Policy risks to cotton crop
By Ahmad Fraz Khan
9, 2011: THE second, and indefinite, postponement of the
meeting of Federal Committee on Agriculture in the last week
of April leaves many bewildered, especially when it comes to
the planning for cotton crop.
The Federal Committee on Agriculture (FCA), the high-powered
body on agriculture, reviews each season Rabi and Kharif
at its end and holds provinces accountable for slackness, if
any. In its meeting, that got indefinitely postponed, it was
supposed to review wheat, gram, sunflower, rapeseed and
lintels of Rabi, and set acreage and production targets for
Kharif crops, especially cotton and rice.
Both these crops, with other minor ones, need massive
national planning, acreage and sowing targets, assessment of
pesticides and fertiliser inventories and ordering their
imports, assessing need for credit and water and arranging
and ensuring them.
In its absence, the growers are groping in the dark a
especially for cotton, which is under cultivation, albeit at
a slow pace.
If the FCA-proposed sowing target, which was to be firmed up
by the meeting, is something to go by, Sindh, out of 1.8
million acres, has touched around 350,000 acres a around
20 per cent a and Punjab has not gone beyond 13 per cent
of 6.17 million acres target.
Apart from weather factor delaying wheat harvesting in
Punjab, uncertainty about crop a national and provincial
targets, availability of inputs, bank credits and most
crucially water bedeviling cotton, should be held
responsible. Both Sindh and Punjab are on their own, totally
ignorant about the national current and future crop picture.
This is despite the fact that the last two years brought lot
of cotton dividends for farmers. Its price, on average, went
up from Rs2,600 per maund in 2008-09 to Rs3,000 in 2009-10
to Rs4,600 per maund a a massive 56 per cent increase in
two years a this year.
The federal government, especially the ministry of
agriculture and food, needs to take note of the
.and do so urgently. The cotton crop is too
important to be ignored as it is literally bread and butter
of Pakistan. It needs immediate attention of the federal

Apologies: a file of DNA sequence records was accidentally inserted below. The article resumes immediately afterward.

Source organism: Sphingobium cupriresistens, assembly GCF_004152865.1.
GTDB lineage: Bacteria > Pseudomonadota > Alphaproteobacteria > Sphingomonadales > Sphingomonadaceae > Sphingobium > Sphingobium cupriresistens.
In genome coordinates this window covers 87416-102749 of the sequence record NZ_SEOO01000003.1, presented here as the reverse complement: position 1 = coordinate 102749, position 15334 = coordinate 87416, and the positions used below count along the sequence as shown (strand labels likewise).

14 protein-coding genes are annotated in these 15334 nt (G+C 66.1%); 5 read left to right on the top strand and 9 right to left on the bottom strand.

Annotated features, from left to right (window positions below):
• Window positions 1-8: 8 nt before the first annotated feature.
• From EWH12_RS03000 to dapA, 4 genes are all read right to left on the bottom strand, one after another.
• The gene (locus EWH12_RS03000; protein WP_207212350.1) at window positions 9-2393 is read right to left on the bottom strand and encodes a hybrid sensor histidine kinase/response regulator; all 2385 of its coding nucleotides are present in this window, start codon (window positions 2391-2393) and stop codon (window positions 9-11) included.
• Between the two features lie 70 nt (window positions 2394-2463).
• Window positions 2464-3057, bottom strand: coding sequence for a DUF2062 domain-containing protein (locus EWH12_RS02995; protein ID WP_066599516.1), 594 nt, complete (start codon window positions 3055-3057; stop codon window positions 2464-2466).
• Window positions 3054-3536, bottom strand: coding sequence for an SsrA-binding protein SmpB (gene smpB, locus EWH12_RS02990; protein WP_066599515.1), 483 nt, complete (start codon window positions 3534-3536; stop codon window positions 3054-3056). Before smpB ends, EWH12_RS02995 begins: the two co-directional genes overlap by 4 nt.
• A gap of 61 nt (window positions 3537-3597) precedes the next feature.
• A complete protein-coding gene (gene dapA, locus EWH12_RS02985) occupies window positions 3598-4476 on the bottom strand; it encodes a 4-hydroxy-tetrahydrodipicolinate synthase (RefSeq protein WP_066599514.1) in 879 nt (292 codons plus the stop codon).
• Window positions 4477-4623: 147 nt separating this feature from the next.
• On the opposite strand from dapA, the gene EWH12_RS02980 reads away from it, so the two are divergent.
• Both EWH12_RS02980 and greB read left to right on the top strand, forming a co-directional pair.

government and the Minfa.
The crop is already suffering from some backbreaking
problems, like doubt about the BT seeds performance, the
leave curl virus and ever-reducing per acre yield. It hardly
needs additional uncertainty that the FCA is imposing on it.
This year, by all estimates, the different BT seeds may
cover eight to 8.5 million acres. The crop had been swarmed
by 33 BT varieties of unknown parentage till two years ago
when the government moved in and approved eight of them.
Though, the gene of new varieties also had question marks on
them, they were at least made part of a process and came
under some kind of monitoring.
Out of the eight, five varieties were given one-year
deadline as they had conflicting lab reports about them,
which were approved next year. It was a new experiment for
all stakeholders a government, farmers, industry and
companies a involved in the cotton business, which calls
for mechanisms to record seed performance at every stage of
development and brings certainty to cotton market. This
year, all these varieties must be followed through and their
yield and results documented to create reliability about
This is essential because the future of the crop depends on
the quality of seed. It is also necessary because of massive
involvement of money. It is business that runs into billion
of rupees and is so lucrative that most of government
officials are now part of the seed mafia instead of checking
them, says Ibrahim Mughal of Agri Forum Pakistan.
Another problem that exerts speculative pressures on yield,
and consequently price, every year is uncertainty about crop
size. No one knows for sure how much is going to be produced
from a certain number of acres. It is largely because of
declining per acre yield, which sometimes bounces back, but
return to sustained declining trend.
In the near past, the country produced 14.7 million bales,
which have now come down to 12 million bales, despite
so-called BT advantage. Per acre yield has dropped from 26
maunds to 17.2 maunds. Apart from the leave curl virus that
costs around one million bales a year, farmers also say that
soil quality is deteriorating in the core cotton area.
The soil has developed a hard-pan some 10 to 12 inches below
the surface, which is blocking pesticides penetration and
increasing soil PH. The government agencies need to work
with the farmers to break this hard-pan by deep sowing to
ensure better crop.
Ever-increasing input prices, especially those of
fertilisers, are a problem. The Urea prices have almost
doubled in last two years, and no one can predict DAP prices
because it is imported. The cost of production is thus
always a question mark for the farmers, and so are
international prices. The government should also move to
bring some sanity in fertiliser prices so that farmers`
terms of trade don`t get skewed.
Courtesy: The DAWN